Pet Care : dogs
Xylitol, an artifical sweetener that is thought to prevent cavities in human, is turning up as a potent toxin for dogs. Cases of xylitol toxicity have been increasing each year, according to the Animal Poison Control Center of the American Society for the Prevention of Cruelty to Animals. In 2004, there were 70 cases, 2005 brought 170 cases, and so far in 2006 there have been 114 cases.
Xylitol is being found in more products, which may explain the increase in the number of cases. It is a common ingredient in gums that advertise dental benefits.
Clinical symptoms may appear within 30 minutes of ingestion and include depression, stumbling or lack of coordination, and seizures. These symptoms are caused by a sudden drop in blood sugar levels. There seems to be a link between xylitol ingestion and liver failure with associated blood clotting disorders.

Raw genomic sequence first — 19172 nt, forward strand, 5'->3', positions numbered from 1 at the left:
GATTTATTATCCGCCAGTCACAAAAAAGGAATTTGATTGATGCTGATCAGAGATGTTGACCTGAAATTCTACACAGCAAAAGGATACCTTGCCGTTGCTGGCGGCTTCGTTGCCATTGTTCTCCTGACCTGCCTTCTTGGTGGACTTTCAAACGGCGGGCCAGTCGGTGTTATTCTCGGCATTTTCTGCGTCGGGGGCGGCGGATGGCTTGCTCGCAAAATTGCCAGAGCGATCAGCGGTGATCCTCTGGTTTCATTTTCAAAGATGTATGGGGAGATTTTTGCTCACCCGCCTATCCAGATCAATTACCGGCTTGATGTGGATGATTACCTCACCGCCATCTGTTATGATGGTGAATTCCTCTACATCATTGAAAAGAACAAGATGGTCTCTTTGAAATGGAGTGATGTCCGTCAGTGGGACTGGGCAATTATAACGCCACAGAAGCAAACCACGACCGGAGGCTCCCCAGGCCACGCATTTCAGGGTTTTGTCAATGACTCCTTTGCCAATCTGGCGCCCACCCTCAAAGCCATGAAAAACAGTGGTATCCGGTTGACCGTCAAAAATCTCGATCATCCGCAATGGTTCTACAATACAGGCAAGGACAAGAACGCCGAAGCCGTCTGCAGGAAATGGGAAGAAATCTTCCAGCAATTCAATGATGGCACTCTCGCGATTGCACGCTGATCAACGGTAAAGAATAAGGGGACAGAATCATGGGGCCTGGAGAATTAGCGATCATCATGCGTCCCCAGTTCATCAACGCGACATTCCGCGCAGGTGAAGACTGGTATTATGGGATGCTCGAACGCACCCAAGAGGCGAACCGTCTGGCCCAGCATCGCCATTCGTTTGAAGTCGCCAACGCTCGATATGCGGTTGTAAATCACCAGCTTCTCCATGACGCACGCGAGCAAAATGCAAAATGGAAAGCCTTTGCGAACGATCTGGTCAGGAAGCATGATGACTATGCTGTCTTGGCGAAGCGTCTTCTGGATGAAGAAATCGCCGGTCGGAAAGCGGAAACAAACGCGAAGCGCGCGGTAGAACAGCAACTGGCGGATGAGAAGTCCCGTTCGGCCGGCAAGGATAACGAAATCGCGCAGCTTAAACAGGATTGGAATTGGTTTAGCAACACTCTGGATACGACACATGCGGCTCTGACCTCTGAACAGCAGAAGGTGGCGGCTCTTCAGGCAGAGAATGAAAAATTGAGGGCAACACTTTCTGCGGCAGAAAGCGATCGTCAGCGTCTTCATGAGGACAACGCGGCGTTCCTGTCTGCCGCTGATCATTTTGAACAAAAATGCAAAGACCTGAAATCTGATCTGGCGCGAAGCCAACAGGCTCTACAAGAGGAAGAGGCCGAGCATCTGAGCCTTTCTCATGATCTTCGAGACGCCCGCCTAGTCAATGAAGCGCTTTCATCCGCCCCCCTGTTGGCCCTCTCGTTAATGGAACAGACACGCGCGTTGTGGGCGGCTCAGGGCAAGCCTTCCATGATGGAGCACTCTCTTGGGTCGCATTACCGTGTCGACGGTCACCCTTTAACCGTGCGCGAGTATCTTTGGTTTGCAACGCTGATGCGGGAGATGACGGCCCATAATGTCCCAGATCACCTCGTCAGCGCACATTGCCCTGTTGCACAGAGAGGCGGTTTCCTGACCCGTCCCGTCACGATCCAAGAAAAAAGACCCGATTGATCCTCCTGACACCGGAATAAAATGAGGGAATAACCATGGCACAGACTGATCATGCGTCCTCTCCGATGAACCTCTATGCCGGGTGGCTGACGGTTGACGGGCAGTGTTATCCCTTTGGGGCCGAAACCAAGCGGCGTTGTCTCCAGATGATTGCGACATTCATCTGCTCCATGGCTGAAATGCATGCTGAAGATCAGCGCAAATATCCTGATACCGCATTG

If you have any products in your home that contain xylitol, make sure that they are kept out of reach of your dogs. It was initially thought that large quantities of xylitol were required to cause a toxic reaction, but it is now being found that even small amounts may be toxic.
Please note that this information does not replace professional veterinary care. It is solely for educational purposes. Your pet's medical condition should be evaluated by a veterinarian before any medical decisions are implemented. If there is a potentially life-threatening emergency involving your pet, take your pet to a veterinarian or veterinary facility immediately.